From almost a year ago, November 2013 – associations of private schools in Pakistan banned Malala Yousafzai’s autobiography.
Ironically, educational officials in Pakistan (who work in the very segment of society that Malala wants to improve) have prohibited her memoirs from classrooms across the country. (Tens of millions of Pakistani children attend fee-based private schools since public schools are in such poor shape).
Adeeb Javedani, president of the All Pakistan Private Schools Management Association, told Associated Press that Malala’s book will not be available in any libraries at its 40,000 affiliated schools. He also asked the government to ban it from all school curricula. “Everything about Malala is now becoming clear,” Javedani said. “To me, she is representing the West, not us.”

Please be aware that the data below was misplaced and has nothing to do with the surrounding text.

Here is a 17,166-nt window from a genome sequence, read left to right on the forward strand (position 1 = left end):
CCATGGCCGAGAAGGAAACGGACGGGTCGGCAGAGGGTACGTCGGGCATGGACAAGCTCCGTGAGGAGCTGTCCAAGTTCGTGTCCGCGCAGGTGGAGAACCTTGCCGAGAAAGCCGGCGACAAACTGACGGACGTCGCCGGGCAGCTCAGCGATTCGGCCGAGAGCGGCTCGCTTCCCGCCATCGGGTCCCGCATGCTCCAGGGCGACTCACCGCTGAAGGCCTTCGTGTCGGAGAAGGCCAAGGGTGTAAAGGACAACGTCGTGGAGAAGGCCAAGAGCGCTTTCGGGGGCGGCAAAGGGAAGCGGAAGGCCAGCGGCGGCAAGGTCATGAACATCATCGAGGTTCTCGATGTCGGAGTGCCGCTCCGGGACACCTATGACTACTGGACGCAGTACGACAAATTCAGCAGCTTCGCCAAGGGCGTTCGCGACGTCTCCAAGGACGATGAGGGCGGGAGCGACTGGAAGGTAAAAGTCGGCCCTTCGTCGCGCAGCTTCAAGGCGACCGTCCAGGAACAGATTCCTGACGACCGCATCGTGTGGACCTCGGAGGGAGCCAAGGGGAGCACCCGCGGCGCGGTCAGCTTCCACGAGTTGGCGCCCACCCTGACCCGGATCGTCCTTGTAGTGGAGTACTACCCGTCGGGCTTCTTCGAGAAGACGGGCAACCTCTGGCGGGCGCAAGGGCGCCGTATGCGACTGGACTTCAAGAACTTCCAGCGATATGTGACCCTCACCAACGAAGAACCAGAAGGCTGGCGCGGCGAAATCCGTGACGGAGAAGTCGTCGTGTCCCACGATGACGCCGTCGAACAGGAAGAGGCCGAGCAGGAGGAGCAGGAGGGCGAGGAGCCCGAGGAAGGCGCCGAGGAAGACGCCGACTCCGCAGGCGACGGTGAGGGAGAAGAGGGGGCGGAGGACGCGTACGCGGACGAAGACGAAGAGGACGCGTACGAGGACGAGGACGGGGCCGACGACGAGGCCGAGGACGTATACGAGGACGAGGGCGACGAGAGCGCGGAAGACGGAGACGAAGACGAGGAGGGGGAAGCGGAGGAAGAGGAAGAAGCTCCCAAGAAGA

Kashif Mirza, the chairman of the All Pakistan Private Schools Federation (which represents more than 152,000 institutions across the country), has also banned the book from all schools under his group’s jurisdiction. “The federation thought we should review the book, and having reviewed it we came to the decision that the book was not suitable for our children, particularly not our students,” said Mirza. “Pakistan is an ideological country. That ideology is based on Islam…. In this book are many comments that are contrary to our ideology.”
This is someone who oversees schools. Apparently his ideology approves of shooting girls like Malala in the head for being determined to go to school.
Not everyone in Pakistan supports the ban. “The decision to ban the book is the result of a deliberate smear campaign run against Malala and the book by right-wing commentators,” said Bina Shah, novelist and education campaigner based in Karachi, according to Pakistani media. “There has been complete confusion about the book, sown very deliberately in the minds of adults because of this right-wing talk.”
Thus blighting the future for who knows how many millions of girls in Pakistan.